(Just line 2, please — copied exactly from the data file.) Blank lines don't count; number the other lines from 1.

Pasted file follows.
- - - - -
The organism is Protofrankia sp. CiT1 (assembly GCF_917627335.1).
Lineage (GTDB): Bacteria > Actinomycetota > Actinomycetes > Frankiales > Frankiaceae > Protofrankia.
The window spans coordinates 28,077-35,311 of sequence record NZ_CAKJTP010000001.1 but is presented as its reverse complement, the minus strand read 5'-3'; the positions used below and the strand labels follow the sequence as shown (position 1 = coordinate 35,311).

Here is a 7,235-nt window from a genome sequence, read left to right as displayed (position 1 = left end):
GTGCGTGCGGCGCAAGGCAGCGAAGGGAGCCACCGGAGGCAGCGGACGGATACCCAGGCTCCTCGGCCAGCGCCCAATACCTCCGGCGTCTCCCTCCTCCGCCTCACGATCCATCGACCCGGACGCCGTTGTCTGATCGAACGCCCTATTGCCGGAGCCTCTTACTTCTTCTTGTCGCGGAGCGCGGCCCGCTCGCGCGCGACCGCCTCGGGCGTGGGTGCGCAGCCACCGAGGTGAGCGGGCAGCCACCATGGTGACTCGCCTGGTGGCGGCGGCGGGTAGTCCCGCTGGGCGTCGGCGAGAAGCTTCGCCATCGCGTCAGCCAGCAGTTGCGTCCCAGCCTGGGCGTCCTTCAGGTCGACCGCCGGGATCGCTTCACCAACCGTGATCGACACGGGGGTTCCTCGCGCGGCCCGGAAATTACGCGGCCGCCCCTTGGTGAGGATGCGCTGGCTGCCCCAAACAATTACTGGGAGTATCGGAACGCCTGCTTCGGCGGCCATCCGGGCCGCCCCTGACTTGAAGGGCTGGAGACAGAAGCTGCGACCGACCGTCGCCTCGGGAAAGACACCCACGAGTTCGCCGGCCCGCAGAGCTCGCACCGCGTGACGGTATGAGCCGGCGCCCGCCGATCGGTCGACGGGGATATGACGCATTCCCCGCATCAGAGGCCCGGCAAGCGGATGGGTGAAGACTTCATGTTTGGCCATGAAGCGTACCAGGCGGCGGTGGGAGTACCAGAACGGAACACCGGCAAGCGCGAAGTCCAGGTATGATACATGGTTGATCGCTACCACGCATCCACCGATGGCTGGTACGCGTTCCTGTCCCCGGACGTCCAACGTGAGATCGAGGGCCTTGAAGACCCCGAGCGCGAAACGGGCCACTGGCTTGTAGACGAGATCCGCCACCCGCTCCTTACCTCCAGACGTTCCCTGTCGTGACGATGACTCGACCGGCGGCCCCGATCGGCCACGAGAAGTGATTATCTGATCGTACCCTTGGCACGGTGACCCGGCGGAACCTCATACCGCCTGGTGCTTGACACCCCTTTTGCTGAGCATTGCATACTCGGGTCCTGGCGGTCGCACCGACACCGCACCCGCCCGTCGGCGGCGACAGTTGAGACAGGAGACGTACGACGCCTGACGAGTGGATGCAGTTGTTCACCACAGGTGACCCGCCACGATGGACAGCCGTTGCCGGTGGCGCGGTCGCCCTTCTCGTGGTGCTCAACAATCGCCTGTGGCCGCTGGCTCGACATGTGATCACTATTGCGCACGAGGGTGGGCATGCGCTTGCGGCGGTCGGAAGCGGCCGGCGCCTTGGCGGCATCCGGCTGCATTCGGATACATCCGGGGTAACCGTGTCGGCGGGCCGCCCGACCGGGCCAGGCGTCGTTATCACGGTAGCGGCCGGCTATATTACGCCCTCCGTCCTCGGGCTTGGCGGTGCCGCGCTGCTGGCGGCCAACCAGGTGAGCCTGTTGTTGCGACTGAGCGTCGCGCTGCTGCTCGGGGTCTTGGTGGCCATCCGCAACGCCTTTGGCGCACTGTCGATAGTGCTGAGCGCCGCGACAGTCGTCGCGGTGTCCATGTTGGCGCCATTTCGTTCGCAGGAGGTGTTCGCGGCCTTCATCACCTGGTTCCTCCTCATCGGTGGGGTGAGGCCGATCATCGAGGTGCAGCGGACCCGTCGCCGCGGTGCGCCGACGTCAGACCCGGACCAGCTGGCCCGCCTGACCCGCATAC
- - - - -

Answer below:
Lineage (GTDB): Bacteria > Actinomycetota > Actinomycetes > Frankiales > Frankiaceae > Protofrankia.